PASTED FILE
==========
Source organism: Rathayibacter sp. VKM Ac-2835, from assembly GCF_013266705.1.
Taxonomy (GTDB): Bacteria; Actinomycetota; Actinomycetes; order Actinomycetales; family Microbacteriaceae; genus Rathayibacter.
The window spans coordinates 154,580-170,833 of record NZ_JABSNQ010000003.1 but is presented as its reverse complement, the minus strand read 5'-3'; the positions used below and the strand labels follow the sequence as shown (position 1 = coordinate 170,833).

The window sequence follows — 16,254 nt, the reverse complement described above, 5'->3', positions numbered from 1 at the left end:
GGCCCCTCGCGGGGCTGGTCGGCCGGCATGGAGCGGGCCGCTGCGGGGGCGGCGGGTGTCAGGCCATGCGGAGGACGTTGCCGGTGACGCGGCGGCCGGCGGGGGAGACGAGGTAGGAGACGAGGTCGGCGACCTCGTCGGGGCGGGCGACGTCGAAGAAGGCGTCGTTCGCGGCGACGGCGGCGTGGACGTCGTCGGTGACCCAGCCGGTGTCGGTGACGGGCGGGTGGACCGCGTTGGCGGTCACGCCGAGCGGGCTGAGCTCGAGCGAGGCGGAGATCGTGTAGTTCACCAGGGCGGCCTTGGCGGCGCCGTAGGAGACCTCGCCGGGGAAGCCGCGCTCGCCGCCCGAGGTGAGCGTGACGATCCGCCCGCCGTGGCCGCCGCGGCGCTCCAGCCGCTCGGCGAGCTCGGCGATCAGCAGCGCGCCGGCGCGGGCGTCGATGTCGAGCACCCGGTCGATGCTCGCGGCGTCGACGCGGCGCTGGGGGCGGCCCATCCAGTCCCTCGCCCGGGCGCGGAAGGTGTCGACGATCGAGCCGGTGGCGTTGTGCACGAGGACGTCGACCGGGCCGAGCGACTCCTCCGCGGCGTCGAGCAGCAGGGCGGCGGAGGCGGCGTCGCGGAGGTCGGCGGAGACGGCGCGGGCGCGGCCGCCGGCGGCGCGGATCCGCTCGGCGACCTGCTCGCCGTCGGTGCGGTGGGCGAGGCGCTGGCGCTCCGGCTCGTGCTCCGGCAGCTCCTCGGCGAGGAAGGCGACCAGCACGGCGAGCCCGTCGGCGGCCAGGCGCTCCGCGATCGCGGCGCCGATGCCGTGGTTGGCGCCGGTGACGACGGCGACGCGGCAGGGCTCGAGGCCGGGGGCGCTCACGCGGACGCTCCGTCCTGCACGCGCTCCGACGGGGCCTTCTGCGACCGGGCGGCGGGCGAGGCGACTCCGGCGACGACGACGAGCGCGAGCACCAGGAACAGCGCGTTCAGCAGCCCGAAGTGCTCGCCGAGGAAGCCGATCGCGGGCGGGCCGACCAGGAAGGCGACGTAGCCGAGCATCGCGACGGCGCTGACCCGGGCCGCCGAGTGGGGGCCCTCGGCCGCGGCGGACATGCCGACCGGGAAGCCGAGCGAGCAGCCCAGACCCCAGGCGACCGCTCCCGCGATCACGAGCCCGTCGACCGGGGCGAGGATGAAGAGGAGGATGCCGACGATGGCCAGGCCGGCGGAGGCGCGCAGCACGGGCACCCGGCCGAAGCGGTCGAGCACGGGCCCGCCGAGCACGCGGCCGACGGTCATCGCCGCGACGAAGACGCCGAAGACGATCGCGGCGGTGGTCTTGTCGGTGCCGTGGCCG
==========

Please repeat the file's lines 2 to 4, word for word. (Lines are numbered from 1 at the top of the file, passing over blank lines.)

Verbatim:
Taxonomy (GTDB): Bacteria; Actinomycetota; Actinomycetes; order Actinomycetales; family Microbacteriaceae; genus Rathayibacter.
The window spans coordinates 154,580-170,833 of record NZ_JABSNQ010000003.1 but is presented as its reverse complement, the minus strand read 5'-3'; the positions used below and the strand labels follow the sequence as shown (position 1 = coordinate 170,833).

The window sequence follows — 16,254 nt, the reverse complement described above, 5'->3', positions numbered from 1 at the left end: